Calcium Pills: Lactose intolerant or vegan? Calcium pills to the rescue, but remember, moderation is key.
Vitamin D3: A daily dose for bone structure improvement – a perfect dance partner to calcium.
Zinc: One mineral imbalance that’s notorious for stirring up hormonal problems is the zinc to copper ratio. When copper is present in the proper amounts, it supports vital enzymes and biological processes, but rising copper levels paired with falling zinc levels set you up for estrogen dominance. Copper imbalance is highly prevalent, affecting nearly 80 percent of all men, women and children. Symptoms of copper excess include fatigue, obsessive thoughts, poor memory, sleeplessness, depression and mood swings, Candida overgrowth, low thyroid and migraine headaches. If you are a vegetarian, you will need to supplement with zinc, since vegan and vegetarian diets contain very little zinc compared to those who consume beef.
Black Cohosh: Black Cohosh is a popular herb that’s been used to help menopausal women decrease the events of hot flashes. In the study, “Black cohosh and fluoxetine in the treatment of postmenopausal symptoms: a prospective, randomized trial,” Compared with fluoxetine, black cohosh is more effective for treating hot flushes and night sweats.Fluoxetine is also called Prozac which most people are familiar with for the treatment of depression. This was used in the study.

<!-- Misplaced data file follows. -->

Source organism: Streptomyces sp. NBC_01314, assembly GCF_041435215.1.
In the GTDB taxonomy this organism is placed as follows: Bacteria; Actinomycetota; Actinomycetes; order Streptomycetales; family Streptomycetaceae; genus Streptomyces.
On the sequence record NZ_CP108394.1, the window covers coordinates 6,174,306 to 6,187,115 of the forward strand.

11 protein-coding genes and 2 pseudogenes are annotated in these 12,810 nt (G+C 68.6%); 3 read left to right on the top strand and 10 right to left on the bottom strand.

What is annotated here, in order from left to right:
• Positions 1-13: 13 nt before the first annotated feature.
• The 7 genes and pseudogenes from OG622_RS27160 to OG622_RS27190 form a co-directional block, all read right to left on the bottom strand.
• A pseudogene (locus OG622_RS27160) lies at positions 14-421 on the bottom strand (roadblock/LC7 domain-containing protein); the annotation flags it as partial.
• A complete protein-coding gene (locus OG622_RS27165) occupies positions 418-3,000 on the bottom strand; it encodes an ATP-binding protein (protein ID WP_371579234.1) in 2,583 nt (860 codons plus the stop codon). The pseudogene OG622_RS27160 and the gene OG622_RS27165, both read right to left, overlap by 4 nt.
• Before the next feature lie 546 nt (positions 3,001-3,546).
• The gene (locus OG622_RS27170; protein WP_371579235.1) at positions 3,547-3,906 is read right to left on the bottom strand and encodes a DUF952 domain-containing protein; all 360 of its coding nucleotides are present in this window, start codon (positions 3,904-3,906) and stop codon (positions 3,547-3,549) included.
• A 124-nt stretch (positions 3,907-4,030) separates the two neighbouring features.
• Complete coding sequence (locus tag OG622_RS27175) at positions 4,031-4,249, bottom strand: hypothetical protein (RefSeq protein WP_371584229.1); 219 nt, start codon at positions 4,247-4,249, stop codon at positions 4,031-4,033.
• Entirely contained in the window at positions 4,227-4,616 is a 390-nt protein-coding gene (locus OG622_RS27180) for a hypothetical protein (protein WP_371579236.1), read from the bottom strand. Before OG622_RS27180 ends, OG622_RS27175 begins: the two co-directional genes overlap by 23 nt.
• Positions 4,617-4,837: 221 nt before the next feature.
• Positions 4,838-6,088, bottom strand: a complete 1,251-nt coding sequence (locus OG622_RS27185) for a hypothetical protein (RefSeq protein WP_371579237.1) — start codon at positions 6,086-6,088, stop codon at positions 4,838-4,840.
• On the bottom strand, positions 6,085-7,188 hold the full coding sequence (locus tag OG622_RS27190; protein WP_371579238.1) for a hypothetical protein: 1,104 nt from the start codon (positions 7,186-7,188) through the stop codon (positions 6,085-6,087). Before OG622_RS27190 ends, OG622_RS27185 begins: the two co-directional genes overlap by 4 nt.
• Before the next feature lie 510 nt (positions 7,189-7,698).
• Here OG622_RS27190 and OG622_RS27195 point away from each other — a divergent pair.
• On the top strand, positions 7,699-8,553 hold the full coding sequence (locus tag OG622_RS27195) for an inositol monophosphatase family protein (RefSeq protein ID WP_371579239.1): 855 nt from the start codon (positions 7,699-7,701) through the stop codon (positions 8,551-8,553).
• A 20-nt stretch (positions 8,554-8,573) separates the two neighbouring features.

Ashwaganda: In a double blind, randomized, placebo controlled clinical study on the effects of the adaptogen, Ashwaganda, this herb showed to improve sleep, stress and cortisol levels. You can read the study here – Adaptogenic and Anxiolytic Effects of Ashwagandha Root Extract in Healthy Adults. Many menopausal women experience sleep disturbances, anxiety and stress and Ashwaganda can be effective at curbing those symptoms. Always consult with a healthcare provider who is well versed in the study of herbs and their effect upon the body, before taking something new.